Month: February 2012

Brief response to shows seen in January

Because I was busy with rehearsals for Apocalypse Soon and then distracted by near-death thanks to a Seattle snowstorm,  I was not able to see much theatre in January. I missed out on Coriolanus which I really wanted to see, as well as several others. Here are very short responses to the things I attended.

14/48 at ACT Theatre, written and directed by very talented people in the Seattle community

I was lucky enough to attend three of the four performances of 14/48. 14/48 is always… interesting. The emcee usually makes a joke about how these are all actually just dress rehearsals, and there’s a lot of truth in that. There are generally about three plays of the run you could see being developed more fully into complete productions, but sometimes, more often than I’d like, 14/48 devolves into the easiest sex jokes imaginable. That does not mean that the experience itself isn’t amazing, or that the work is lesser, just that I wish when exhaustion hits the playwright more ideas would come to mind than drawn out sex metaphors. In addition, the male dominated nature of it continues to confound. On one weekend they apparently had mostly female actors and only one (maybe two?) female playwrights. For a cast that is mostly female, it was astounding how many male-centric themes there were. But I remain hopeful about what 14/48 means for the nature of Seattle theatre focusing on new works and trying different things. We learn, after all, from our failures more than our successes. Not to say 14/48 was a failure; it wasn’t. Just that I look forward to the artists they pick becoming more diverse in experiences and voices. 14/48 is something never to be missed and happens twice a year for a total of 8 unique performances and 56 new plays each year. That number alone is incredible.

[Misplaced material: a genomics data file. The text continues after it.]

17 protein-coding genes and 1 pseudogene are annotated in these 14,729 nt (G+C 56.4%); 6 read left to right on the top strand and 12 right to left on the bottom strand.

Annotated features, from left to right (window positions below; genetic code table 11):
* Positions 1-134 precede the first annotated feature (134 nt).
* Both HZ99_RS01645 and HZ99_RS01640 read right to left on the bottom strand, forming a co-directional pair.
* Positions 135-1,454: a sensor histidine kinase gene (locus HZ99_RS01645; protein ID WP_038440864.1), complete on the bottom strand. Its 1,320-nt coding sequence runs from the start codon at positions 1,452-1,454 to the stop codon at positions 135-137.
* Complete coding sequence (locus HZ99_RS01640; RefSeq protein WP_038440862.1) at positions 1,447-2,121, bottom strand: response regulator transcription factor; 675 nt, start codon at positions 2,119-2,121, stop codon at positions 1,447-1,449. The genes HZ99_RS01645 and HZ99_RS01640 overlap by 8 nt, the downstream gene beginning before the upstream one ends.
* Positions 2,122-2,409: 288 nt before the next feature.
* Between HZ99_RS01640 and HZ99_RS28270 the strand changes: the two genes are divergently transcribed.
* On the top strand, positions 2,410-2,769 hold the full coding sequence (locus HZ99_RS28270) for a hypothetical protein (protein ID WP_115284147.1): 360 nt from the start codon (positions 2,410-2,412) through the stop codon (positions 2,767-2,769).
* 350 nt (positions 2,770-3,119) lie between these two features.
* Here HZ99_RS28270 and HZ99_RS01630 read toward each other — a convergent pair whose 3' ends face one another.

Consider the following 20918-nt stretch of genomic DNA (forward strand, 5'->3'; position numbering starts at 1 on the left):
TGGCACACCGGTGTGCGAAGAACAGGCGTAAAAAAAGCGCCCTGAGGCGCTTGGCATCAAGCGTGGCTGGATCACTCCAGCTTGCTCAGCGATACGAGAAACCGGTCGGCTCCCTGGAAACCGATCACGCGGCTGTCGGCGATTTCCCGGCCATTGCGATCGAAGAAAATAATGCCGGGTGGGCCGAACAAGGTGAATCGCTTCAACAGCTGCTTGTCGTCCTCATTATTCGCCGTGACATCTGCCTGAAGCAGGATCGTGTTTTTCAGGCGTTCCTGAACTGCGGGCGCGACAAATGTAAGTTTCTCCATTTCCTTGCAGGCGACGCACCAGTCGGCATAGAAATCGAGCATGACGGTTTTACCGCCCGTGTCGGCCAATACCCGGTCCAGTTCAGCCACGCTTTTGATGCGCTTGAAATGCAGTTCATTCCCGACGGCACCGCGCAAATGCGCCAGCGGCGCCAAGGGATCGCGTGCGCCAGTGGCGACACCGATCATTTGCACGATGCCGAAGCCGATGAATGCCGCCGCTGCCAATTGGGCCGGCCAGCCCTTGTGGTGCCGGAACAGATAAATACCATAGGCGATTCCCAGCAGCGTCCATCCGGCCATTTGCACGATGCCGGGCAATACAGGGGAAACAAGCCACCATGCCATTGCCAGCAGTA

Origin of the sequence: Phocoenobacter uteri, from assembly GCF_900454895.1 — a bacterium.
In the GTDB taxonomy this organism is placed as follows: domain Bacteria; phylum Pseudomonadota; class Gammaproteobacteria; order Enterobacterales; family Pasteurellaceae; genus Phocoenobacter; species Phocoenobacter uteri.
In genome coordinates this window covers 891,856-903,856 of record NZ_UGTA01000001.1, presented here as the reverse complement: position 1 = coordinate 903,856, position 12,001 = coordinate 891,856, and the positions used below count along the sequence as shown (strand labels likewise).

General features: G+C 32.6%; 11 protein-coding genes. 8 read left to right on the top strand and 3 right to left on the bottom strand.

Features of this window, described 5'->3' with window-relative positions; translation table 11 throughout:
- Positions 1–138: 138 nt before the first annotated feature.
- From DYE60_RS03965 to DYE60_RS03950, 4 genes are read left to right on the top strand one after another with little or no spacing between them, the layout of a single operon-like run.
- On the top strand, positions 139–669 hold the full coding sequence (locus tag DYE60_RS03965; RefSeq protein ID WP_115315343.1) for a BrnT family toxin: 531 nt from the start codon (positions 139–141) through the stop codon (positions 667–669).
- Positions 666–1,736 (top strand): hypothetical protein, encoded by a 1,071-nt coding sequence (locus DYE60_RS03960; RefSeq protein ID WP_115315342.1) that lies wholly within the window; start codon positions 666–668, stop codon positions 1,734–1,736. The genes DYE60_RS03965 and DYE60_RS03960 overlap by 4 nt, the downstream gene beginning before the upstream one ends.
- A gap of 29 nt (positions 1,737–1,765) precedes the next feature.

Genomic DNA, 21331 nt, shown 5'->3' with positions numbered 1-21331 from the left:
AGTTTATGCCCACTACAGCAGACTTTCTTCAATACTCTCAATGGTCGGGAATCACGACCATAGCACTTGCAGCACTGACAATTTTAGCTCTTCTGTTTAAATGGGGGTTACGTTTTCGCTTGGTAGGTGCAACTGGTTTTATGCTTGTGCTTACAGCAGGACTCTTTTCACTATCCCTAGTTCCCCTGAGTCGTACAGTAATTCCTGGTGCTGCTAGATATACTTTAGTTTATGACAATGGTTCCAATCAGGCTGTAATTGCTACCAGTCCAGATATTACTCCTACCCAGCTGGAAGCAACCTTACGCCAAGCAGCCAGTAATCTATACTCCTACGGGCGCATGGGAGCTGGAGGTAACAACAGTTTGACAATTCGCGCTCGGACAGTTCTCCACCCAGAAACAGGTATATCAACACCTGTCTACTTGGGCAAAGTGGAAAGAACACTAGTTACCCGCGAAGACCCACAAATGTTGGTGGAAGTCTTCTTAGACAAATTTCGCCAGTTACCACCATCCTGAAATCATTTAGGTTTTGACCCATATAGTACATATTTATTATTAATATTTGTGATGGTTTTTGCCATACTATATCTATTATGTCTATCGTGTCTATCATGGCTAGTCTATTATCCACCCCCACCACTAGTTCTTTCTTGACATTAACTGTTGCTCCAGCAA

Macha Monkey‘s Thebes performed at Theatre Off Jackson

This new play written by Kristina Sutherland and directed by Alexis Holzer was absolutely fantastic. Depicting the story of a female soldier returning home to Thebes, IL where her mother is in the midst of a campaign for mayor. The play deals with the collapse and rebuild of a family. I’ll admit that sister dramas, in particular, are a soft-spot for me, but with the use of a chorus and some really intense flashbacks (that could also be hallucinations?), Thebes became a lot more than a simple family drama. More than that, Thebes never took the easy road, opting instead to tread new ground rather than rehash stories that have already been told. And, it did all that with humor as well as drama and featured a mostly female cast. That does not happen often enough. Though it was not a perfect show, (I think the last fight between the women still needs some work so everyone doesn’t just speak their peace down the line) Thebes did everything that I ask theatre to do: it didn’t reflect my life back at me, it refracted into something new.